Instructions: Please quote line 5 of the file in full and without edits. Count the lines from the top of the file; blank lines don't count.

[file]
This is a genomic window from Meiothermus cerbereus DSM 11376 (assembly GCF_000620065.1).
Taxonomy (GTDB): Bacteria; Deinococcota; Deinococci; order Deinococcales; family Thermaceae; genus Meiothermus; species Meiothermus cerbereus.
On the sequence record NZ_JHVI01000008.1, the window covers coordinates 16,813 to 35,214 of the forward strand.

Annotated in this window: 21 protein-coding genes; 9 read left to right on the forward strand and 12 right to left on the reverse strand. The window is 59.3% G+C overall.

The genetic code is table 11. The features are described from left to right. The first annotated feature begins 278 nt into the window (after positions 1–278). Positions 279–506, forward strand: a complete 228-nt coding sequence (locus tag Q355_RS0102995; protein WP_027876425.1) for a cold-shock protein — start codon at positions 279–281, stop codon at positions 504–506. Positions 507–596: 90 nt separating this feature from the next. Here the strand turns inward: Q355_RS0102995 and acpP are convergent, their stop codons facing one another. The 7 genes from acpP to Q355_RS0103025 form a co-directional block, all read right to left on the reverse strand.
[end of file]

The genetic code is table 11. The features are described from left to right. The first annotated feature begins 278 nt into the window (after positions 1–278). Positions 279–506, forward strand: a complete 228-nt coding sequence (locus tag Q355_RS0102995; protein WP_027876425.1) for a cold-shock protein — start codon at positions 279–281, stop codon at positions 504–506. Positions 507–596: 90 nt separating this feature from the next. Here the strand turns inward: Q355_RS0102995 and acpP are convergent, their stop codons facing one another. The 7 genes from acpP to Q355_RS0103025 form a co-directional block, all read right to left on the reverse strand.